The Sleeper Effect

The Sleeper Effect

What is the Sleeper Effect

The sleeper effect is studied by social psychology as it relates to repetitive advertising and, more specifically, attitude change and delayed persuasion. This effect is a psychological phenomenon that relates to persuasion.

It is a delayed increase in the effect of a message that is accompanied by a discounting cue. A discounting cue being some negative connotation or lack of credibility in the message.

A positive message may evoke an immediate positive response which decays over time, the sleeper effect refers to a delayed positive response that is maintained over time. The field most impacted by the sleeper effect is advertising, often for a product an individual does not really need.

Carl Hovland, American psychologist, is credited with being the first research scientist to propose the sleeper effect in the late 1940s. Hovland described the sleeper effect after studying the effects of Frank Capra’s recruitment film.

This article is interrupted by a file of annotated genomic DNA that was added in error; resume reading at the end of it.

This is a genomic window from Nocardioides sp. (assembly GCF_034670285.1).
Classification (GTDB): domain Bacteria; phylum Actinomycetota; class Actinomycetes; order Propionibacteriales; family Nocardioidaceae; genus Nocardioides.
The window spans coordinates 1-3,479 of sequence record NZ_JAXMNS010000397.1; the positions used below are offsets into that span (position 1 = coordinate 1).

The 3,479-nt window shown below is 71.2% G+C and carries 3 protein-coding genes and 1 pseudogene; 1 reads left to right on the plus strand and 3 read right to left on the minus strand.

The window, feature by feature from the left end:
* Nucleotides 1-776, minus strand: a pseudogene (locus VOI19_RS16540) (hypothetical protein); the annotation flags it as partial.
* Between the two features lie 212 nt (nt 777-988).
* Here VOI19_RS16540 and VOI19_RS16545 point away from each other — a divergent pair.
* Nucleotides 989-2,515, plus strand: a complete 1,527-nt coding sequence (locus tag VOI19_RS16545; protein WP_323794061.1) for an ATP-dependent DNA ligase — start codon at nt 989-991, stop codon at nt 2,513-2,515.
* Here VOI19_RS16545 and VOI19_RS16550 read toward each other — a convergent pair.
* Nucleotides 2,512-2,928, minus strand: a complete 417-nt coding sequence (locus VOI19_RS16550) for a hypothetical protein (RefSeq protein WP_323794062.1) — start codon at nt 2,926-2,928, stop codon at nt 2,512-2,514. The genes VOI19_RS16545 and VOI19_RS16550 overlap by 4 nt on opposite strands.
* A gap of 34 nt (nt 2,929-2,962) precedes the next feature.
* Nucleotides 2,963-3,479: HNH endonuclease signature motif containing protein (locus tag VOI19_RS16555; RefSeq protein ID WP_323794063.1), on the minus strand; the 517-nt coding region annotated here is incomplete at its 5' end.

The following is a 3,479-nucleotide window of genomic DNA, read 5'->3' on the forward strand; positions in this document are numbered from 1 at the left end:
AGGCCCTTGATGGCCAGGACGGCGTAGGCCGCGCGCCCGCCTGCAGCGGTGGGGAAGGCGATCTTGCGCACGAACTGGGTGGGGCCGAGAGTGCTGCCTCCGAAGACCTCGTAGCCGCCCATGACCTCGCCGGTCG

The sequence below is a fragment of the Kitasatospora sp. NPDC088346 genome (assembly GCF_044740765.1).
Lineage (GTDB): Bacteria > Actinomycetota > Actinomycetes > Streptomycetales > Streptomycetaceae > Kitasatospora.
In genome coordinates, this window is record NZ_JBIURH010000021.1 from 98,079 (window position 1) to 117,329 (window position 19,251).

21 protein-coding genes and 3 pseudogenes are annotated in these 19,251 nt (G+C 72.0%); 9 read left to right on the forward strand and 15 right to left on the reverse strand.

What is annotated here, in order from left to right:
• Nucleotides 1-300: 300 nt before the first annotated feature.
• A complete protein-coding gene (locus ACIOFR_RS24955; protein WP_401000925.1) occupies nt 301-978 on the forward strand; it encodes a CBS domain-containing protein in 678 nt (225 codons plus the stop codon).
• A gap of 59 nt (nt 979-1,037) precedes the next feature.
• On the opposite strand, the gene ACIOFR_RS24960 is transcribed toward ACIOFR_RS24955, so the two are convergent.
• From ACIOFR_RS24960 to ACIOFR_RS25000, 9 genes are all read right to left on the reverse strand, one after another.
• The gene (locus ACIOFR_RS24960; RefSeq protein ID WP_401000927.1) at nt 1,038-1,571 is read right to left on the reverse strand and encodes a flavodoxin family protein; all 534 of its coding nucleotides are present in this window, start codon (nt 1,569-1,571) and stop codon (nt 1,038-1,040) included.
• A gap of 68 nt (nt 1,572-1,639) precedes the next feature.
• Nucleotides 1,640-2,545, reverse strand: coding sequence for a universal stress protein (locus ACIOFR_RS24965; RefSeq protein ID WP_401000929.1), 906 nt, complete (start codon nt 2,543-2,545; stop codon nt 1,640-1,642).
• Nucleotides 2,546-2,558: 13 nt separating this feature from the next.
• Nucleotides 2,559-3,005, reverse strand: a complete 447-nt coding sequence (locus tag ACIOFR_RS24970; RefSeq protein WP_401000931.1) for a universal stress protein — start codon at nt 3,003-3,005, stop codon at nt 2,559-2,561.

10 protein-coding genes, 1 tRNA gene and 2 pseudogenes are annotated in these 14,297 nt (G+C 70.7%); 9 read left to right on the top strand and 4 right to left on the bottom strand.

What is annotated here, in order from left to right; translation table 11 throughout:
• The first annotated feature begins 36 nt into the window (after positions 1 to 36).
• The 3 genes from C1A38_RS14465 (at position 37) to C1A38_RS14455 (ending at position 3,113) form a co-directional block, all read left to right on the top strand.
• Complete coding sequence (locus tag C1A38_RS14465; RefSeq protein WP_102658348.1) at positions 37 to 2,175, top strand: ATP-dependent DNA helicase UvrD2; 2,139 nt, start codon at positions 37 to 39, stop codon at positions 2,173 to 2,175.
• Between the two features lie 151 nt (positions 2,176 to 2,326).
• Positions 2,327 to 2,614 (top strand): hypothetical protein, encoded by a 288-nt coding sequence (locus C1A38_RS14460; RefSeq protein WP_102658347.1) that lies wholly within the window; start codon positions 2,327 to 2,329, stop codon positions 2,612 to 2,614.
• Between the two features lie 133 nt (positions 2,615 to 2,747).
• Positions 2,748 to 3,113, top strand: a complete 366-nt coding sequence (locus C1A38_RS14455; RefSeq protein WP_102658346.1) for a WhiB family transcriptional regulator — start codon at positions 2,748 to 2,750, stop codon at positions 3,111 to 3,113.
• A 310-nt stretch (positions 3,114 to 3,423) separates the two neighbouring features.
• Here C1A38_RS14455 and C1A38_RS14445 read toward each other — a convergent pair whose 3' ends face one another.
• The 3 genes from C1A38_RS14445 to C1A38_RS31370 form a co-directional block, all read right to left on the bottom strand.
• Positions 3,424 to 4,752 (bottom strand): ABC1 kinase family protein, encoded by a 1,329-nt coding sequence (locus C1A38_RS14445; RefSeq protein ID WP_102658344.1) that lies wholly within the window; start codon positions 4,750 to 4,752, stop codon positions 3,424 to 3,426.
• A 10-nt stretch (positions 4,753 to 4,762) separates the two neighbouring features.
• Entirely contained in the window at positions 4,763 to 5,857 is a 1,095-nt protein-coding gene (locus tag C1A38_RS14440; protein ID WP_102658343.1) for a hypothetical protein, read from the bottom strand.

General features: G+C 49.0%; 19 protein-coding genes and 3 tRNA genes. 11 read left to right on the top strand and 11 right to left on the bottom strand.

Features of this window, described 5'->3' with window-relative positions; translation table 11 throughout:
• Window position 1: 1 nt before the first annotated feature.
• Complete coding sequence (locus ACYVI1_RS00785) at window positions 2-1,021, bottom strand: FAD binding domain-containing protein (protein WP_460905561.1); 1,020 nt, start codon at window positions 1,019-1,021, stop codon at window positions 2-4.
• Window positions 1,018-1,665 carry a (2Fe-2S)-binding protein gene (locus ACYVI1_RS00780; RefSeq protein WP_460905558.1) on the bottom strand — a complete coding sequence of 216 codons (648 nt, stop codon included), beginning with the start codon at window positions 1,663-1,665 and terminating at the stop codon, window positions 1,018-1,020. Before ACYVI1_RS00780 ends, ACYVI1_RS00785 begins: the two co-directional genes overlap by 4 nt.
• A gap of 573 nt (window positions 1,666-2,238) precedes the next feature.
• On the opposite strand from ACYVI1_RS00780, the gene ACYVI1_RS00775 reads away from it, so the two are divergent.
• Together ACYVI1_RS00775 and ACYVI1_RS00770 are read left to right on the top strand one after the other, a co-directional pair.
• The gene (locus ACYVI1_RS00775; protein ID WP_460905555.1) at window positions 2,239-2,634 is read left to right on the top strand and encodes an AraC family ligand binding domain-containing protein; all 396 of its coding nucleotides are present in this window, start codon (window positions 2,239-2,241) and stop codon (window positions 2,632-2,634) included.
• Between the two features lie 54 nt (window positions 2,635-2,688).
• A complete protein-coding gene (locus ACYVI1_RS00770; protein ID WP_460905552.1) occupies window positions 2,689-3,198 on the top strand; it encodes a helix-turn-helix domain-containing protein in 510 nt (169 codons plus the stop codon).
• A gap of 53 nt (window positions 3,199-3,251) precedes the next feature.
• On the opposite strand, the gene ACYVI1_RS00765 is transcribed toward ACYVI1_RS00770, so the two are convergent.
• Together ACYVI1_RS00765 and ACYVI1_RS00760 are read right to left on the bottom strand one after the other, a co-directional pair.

The effect was first noticed among US Army soldiers exposed to army propaganda. It was hypothesized that over time the soldiers forgot that the message was propaganda.

During World War II, a group of United States soldier recruits was shown a recruitment film titled The Battle of Britain. When the soldiers were shown the film again nine weeks later, perhaps surprisingly, it seemed to emotionally impact the soldiers more than when it was originally shown to them.

Thus, it seemed as if the soldiers were more convinced of the film’s inspiring message after they had ” slept on it” or ” thought about it” for a while.

See also  Social Conformity

The effect has been widely studied but notoriously difficult to reproduce, which leads some psychologists to completely doubt its existence.

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